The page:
There are a lot of places New York City mayors want to be when widespread power outages strike.
Waterloo, Iowa, is not one of them.
And yet, there was Mayor Bill de Blasio on Saturday night, campaigning for the Democratic presidential nomination, when the lights went out on Manhattan's West Side, dimming Broadway and Times Square, after a reported malfunction at an electrical substation set off a chain of disturbances in the grid.
In the mayor's absence, New York Gov. Andrew Cuomo was the one, front and center, explaining what went wrong. New York City Council Speaker Corey Johnson, a potential mayoral aspirant himself, also filled the void left behind by de Blasio, tweeting updates and explanations throughout the early evening and into the unusually dark night.
By early Sunday, power had been restored. But outages like this -- which utility company Con Edison said affected 72,000 people at one point -- are major political events in New York and its leader, already unpopular in large parts of the city, had a different kind of crisis on his hands. The situation underscored the dangers of campaigning for higher office while currently elected and employed, especially as an executive running a major city.
"Mayors are important and situations like this come up," Cuomo, de Blasio's longtime nemesis, said on Saturday night. "And you have to be on site."
In an interview with CNN's Jake Tapper on Sunday morning, de Blasio, who decided to return to the city late Saturday night, praised the work of city officials and workers who identified the problem and fixed it.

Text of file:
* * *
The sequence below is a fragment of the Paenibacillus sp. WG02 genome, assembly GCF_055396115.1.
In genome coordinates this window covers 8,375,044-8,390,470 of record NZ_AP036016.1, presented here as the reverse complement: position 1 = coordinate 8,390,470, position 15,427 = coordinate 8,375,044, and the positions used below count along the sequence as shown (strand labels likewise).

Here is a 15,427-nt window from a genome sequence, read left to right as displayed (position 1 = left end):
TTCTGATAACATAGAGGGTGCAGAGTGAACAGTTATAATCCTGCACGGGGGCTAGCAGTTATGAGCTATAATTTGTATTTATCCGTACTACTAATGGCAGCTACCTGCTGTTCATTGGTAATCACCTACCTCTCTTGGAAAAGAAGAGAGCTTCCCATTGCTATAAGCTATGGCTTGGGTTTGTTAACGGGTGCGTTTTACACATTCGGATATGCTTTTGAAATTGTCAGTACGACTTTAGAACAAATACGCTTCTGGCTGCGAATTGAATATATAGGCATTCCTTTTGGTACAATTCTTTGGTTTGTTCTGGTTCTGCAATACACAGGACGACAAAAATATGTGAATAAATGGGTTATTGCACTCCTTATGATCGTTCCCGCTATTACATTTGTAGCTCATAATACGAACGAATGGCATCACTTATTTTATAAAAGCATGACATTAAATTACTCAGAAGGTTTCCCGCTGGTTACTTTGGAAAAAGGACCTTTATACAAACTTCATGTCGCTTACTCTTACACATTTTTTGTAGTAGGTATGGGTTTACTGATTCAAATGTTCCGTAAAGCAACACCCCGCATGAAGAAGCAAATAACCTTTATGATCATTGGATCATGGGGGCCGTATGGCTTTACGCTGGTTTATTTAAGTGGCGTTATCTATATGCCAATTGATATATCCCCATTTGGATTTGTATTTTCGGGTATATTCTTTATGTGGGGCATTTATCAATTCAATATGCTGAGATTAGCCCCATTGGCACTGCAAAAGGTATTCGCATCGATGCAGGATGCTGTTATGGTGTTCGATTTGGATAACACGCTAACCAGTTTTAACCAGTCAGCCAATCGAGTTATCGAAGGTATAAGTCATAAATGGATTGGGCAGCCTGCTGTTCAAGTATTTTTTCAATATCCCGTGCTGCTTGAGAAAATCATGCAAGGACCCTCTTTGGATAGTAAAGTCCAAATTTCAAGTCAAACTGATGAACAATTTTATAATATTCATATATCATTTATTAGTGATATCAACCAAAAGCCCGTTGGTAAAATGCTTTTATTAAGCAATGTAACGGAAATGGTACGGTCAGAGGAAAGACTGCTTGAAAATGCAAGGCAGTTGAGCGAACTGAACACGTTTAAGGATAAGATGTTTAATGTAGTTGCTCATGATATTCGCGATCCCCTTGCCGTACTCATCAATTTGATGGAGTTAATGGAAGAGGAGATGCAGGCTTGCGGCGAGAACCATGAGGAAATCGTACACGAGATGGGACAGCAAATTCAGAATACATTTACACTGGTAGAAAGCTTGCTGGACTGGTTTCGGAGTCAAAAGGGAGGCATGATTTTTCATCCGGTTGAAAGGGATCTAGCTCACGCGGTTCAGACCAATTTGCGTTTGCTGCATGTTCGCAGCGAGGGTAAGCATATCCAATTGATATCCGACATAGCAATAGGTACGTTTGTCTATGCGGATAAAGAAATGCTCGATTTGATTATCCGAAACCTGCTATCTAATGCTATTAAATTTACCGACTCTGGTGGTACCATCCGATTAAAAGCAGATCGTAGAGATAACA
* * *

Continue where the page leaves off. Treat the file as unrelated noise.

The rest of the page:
"I'm responsible for making sure everything in New York City is handled quickly and well," de Blasio said. "The whole team responded immediately the way everyone is trained to do."
But he made no apologies for his Iowa swing and argued that the government infrastructure had functioned as it should.
"When you're a mayor or a governor, you're going to travel for a variety of reasons," de Blasio said. "The important thing is to have the hand on the wheel and make sure things are moving effectively and communicate to people even from where I was. I was able to do that right away with the people in New York City."
Talk of de Blasio's presidential bid was greeted with skepticism by his own constituents. In a Quinnipiac poll conducted about six weeks before he jumped in, more than three-quarters of them, 76%, said it was a bad idea.
"Every listed party, gender, racial, borough and age group agrees that the mayor should not hit the campaign trail," the pollsters noted, underscoring the overwhelming opposition to his ambitions.
Mary Snow, the polling analyst for the Quinnipiac University poll, memorably described it as "a rare moment of unity among New Yorkers."
They had another one on Saturday night, where the anger and mocking jokes swamped social media. But even amid the uncertainty surrounding the outages, one thing was entirely clear.
"New Yorkers will no doubt be typically forgiving of Mayor de Blasio for being in Iowa as a summer blackout plunges Times Square, Midtown, and the Upper West Side into darkness," tweeted Warren Bass, a Wall Street Journal editor, his tongue in cheek as the political storm gathered.